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Workspaces and Content Streams

Let's do a deep-dive on the concepts surrounding Workspaces.

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Here, we'll explain the concepts of a Workspace and a Content Stream in detail, including the main operations, such as forking, rebasing, and publishing.

What is a Workspace?

If you are used to Neos, your intuitive understanding of a Workspace is absolutely correct. Here, we try to formalize it some more.

A Workspace can be seen like a git branch of your content. It represents a certain, named "version" of content - though a workspace can change over time as the user edits things.

Workspaces are layered, i.e. based upon each other. There is just one root workspace, which (in Neos) is called live. All other workspaces are based upon this live workspace (directly or indirectly).

The content of the root workspace is always used in the frontend of the website, so that's what the end-user currently sees. When logging into the Neos backend, you always end up in your user workspace, which is a personal workspace just for you. All changes you do are automatically saved in this workspace, and then, on publishing, pushed to the base workspace (i.e. live). This means the user workspace is the only workspace you directly edit through the Neos UI.

You can create intermediate Review Workspaces which sit between your user workspace and the live workspace, in order to collaborate on changes before the they go live.

In the Content Repository, there are only root and non-root workspaces

Concepts like live, user, or review workspaces are implemented in Neos; and not in the underlying Content Repository.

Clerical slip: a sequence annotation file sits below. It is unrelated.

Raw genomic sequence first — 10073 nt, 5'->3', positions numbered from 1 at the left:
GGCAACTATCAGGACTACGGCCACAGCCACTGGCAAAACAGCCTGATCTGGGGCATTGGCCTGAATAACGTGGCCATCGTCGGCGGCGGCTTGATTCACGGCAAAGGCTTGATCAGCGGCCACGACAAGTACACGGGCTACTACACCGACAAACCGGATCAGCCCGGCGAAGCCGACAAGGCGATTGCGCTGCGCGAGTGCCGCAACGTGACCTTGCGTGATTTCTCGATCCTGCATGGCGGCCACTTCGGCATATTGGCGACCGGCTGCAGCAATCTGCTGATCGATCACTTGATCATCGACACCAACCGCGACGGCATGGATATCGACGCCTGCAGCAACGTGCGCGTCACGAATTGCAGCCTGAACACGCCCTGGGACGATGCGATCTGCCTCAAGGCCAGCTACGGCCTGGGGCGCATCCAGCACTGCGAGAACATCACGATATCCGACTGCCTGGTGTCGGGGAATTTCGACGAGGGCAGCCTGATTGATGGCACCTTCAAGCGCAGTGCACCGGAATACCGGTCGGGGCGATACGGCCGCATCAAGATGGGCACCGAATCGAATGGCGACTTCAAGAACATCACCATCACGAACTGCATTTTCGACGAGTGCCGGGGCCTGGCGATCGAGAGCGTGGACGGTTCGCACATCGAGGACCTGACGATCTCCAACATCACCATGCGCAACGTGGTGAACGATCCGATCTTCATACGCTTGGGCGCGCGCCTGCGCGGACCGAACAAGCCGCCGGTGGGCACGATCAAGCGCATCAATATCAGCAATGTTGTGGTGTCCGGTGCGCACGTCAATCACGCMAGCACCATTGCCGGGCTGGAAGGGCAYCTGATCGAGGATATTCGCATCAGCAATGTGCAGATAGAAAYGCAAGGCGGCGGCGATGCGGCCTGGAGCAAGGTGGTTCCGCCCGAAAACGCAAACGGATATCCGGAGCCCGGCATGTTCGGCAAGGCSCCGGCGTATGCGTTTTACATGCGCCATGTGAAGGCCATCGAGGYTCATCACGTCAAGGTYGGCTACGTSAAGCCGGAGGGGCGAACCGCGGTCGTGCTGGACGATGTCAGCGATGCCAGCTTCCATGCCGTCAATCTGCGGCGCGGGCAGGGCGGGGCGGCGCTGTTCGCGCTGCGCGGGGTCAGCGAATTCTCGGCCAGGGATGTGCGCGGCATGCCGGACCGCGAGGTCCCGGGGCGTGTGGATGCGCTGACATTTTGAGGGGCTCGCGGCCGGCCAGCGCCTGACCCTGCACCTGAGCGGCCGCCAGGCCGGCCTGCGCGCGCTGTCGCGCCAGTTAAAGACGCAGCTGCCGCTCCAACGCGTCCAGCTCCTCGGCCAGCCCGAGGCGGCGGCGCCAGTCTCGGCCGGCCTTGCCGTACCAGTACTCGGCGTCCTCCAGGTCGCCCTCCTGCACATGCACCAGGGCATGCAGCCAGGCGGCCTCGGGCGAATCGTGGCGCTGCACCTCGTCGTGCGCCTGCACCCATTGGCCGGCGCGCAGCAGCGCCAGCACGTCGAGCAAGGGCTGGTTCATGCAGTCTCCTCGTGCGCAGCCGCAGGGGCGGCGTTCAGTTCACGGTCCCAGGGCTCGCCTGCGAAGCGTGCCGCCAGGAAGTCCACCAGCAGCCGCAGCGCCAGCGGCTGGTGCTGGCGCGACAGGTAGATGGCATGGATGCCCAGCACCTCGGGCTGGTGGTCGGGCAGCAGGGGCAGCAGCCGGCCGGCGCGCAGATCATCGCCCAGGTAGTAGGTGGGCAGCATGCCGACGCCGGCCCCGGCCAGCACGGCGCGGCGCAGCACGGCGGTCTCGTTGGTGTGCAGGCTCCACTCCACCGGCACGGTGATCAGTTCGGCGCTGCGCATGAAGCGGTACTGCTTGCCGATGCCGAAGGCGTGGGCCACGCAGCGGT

There, we only distinguish between the root workspace and nested workspaces.

A Metaphor for Workspaces

You can think about workspaces as git branches, which is technically quite correct. However, to the end-user, we often employ the metaphor of multiple layers of content on top upon each other, as depicted in the following diagram:

The layering metaphor (as known from image editing tools such as Photoshop) means the following to us:

  • When you create your user workspace, it is still empty, meaning that the content of the live workspace shines through completely.
  • You are now able to modify content in your personal workspace, effectively creating an overlay, hiding certain parts of the original workspace; and adding other details.
  • When you publish your workspace, you effectively merge your changes to the live workspace. This is like "flattening" two layers into one.

An important consequence of the layering metaphor is the following: Everything you did not touch shines through from the base workspace. In case the base workspace is updated, these updates should be visible in your workspace as well.

Publishing and Discarding Workspaces

Now, for your user workspace, there are two main actions you can do:

  • You can publish your changes: They are pushed down to the base workspace.
  • You can discard your changes: You do not want to publish them anymore.

This means, for our mental model, we can assume that changes in a workspace are a temporary thing (albeit they might exist for multiple weeks or months). Furthermore, most changes created by users will end up in the live workspace eventually (as you want to make them visible to end-users).

Partial Publishing

It must be also possible to publish only some of the changed nodes instead of all of them. This is an important requirement for end-users – read on how this is implemented.

Implementing Workspace Layering using Eventual Consistency

Old Content Repository: Shine-Through at Read Time

In the non-event-sourced Content Repository (before the rewrite), we've solved the layering/shine though at read time when accessing the CR. This made the read side quite complex, as we needed to solve all kinds of edge-cases there.